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Researchers from The George Institute for Global Health at the University of Oxford have found that while having high cholesterol levels does not influence your risk of aortic or mitral valve regurgitation, it does increase your risk of developing another major heart valve disease - aortic stenosis.

Aortic stenosis is the most common form of heart valve disease in developed countries and is thought to affect 2-7% of those over the age of 65. The disease is characterised by restricted blood flow through the valve, with affected individuals commonly experiencing symptoms such as chest pain, shortness of breath, heart palpitations and, in more severe cases, collapse and loss of consciousness.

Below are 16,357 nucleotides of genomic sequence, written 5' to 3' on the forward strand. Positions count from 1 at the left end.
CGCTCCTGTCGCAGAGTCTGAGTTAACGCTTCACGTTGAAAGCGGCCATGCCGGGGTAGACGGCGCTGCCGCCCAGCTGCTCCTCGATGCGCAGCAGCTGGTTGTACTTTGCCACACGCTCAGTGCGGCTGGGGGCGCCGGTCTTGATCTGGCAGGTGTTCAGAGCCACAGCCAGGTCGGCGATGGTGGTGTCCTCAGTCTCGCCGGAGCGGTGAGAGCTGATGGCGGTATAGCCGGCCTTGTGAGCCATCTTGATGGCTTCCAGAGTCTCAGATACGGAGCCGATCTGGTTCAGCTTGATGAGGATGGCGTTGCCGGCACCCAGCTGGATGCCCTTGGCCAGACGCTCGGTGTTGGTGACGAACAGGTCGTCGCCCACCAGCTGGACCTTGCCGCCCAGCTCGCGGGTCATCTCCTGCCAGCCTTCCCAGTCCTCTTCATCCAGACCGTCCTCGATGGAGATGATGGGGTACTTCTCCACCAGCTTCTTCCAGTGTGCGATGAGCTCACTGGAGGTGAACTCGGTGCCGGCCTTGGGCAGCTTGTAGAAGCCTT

The study team used a state-of-the-art method called Mendelian randomization to determine this causal effect. At fertilisation (the union of a human egg and sperm cell), we are all randomly allocated genes that are known to be associated with health-related characteristics in later life; in this case either normal or high cholesterol levels. Researchers were therefore able to categorise the study population by genetically-determined cholesterol level and then directly compare outcomes in terms of onset of aortic stenosis.

Read the full story on the University of Oxford website